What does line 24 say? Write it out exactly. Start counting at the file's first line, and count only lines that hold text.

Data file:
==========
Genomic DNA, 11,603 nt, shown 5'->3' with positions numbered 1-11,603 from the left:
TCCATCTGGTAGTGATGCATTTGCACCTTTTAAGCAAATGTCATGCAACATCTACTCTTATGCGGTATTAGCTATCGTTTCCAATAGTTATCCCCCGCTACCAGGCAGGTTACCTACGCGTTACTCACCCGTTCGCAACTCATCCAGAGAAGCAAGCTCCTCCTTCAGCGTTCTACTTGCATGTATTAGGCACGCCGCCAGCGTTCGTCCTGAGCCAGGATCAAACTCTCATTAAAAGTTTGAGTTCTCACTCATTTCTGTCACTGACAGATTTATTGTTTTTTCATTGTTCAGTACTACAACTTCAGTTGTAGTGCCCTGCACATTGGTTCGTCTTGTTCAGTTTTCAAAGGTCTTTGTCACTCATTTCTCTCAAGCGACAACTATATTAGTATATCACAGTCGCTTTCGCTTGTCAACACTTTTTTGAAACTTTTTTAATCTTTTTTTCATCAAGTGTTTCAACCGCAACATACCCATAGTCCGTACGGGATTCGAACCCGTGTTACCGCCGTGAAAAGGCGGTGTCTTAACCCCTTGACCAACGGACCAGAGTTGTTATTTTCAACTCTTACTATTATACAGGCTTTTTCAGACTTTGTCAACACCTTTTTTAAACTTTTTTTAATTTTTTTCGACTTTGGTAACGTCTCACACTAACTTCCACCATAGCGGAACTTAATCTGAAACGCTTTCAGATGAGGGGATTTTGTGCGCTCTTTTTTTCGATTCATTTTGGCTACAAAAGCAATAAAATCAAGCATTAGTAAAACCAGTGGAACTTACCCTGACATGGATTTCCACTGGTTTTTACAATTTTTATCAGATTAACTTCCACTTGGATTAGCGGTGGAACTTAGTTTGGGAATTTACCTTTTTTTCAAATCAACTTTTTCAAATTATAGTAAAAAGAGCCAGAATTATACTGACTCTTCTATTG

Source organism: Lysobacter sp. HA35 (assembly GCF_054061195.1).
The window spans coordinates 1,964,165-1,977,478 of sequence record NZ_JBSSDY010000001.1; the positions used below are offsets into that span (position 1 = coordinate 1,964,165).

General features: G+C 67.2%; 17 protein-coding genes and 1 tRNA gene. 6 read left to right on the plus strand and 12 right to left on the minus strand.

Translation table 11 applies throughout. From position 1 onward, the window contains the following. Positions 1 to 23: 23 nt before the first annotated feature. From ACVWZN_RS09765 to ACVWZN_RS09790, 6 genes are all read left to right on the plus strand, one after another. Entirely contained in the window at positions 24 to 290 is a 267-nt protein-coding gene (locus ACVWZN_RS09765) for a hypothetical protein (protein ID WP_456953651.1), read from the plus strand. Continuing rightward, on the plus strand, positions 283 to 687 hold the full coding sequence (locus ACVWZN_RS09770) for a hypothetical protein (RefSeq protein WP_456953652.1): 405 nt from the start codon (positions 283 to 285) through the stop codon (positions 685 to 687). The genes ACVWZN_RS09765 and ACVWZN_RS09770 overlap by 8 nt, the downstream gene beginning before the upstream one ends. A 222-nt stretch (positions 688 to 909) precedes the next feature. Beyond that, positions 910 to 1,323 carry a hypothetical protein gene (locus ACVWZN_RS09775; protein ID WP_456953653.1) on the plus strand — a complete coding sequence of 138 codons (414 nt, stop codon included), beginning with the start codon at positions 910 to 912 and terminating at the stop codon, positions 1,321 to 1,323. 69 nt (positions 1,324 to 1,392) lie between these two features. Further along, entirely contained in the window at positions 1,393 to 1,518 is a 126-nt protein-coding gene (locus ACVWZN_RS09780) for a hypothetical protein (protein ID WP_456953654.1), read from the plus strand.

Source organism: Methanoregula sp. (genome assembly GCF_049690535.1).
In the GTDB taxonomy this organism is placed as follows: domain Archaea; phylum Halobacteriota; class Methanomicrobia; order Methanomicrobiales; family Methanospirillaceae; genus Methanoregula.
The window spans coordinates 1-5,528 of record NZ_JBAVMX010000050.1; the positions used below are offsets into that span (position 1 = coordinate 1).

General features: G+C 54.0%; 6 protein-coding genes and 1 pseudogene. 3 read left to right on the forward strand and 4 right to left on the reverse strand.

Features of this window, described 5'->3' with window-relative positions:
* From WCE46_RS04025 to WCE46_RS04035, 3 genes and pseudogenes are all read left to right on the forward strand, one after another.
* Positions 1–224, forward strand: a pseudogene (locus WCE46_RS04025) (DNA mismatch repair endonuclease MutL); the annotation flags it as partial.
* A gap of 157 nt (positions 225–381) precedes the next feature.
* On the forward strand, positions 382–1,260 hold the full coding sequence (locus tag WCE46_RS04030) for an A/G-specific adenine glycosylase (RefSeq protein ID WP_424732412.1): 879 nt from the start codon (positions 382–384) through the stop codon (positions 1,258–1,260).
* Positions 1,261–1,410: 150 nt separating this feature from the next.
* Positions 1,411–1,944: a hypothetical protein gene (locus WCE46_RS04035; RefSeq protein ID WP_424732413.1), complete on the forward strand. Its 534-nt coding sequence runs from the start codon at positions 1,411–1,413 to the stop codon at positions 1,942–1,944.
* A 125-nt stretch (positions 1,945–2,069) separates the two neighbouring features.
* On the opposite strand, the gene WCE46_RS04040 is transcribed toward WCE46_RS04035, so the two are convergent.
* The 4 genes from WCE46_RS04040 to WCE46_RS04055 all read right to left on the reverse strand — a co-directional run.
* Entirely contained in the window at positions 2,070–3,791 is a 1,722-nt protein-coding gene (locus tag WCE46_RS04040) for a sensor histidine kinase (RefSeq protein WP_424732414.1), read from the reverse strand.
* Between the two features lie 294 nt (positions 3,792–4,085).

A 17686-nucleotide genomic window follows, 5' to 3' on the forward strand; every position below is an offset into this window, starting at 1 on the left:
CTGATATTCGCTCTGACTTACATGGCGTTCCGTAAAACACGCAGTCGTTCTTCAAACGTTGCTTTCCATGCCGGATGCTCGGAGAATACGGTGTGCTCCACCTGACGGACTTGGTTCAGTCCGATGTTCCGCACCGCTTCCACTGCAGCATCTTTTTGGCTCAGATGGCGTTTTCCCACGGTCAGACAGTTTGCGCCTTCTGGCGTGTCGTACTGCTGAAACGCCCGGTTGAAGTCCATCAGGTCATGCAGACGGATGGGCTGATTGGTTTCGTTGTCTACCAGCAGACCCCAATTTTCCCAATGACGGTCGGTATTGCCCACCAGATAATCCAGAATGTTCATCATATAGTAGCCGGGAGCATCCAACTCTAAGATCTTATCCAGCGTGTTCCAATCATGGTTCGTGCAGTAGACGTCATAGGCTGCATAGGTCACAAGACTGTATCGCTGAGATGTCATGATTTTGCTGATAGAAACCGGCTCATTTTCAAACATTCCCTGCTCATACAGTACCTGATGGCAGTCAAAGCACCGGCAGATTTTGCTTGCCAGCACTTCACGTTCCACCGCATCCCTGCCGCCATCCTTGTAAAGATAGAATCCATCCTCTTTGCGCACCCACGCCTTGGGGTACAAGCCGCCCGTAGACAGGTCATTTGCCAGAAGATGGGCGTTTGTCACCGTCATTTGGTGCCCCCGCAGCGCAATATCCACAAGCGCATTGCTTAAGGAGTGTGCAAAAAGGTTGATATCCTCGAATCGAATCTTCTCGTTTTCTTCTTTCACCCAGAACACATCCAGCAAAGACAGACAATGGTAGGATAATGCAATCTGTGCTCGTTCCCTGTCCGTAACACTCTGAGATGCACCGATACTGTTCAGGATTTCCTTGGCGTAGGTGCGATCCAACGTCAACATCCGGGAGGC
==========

CTGATATTCGCTCTGACTTACATGGCGTTCCGTAAAACACGCAGTCGTTCTTCAAACGTTGCTTTCCATGCCGGATGCTCGGAGAATACGGTGTGCTCCACCTGACGGACTTGGTTCAGTCCGATGTTCCGCACCGCTTCCACTGCAGCATCTTTTTGGCTCAGATGGCGTTTTCCCACGGTCAGACAGTTTGCGCCTTCTGGCGTGTCGTACTGCTGAAACGCCCGGTTGAAGTCCATCAGGTCATGCAGACGGATGGGCTGATTGGTTTCGTTGTCTACCAGCAGACCCCAATTTTCCCAATGACGGTCGGTATTGCCCACCAGATAATCCAGAATGTTCATCATATAGTAGCCGGGAGCATCCAACTCTAAGATCTTATCCAGCGTGTTCCAATCATGGTTCGTGCAGTAGACGTCATAGGCTGCATAGGTCACAAGACTGTATCGCTGAGATGTCATGATTTTGCTGATAGAAACCGGCTCATTTTCAAACATTCCCTGCTCATACAGTACCTGATGGCAGTCAAAGCACCGGCAGATTTTGCTTGCCAGCACTTCACGTTCCACCGCATCCCTGCCGCCATCCTTGTAAAGATAGAATCCATCCTCTTTGCGCACCCACGCCTTGGGGTACAAGCCGCCCGTAGACAGGTCATTTGCCAGAAGATGGGCGTTTGTCACCGTCATTTGGTGCCCCCGCAGCGCAATATCCACAAGCGCATTGCTTAAGGAGTGTGCAAAAAGGTTGATATCCTCGAATCGAATCTTCTCGTTTTCTTCTTTCACCCAGAACACATCCAGCAAAGACAGACAATGGTAGGATAATGCAATCTGTGCTCGTTCCCTGTCCGTAACACTCTGAGATGCACCGATACTGTTCAGGATTTCCTTGGCGTAGGTGCGATCCAACGTCAACATCCGGGAGGC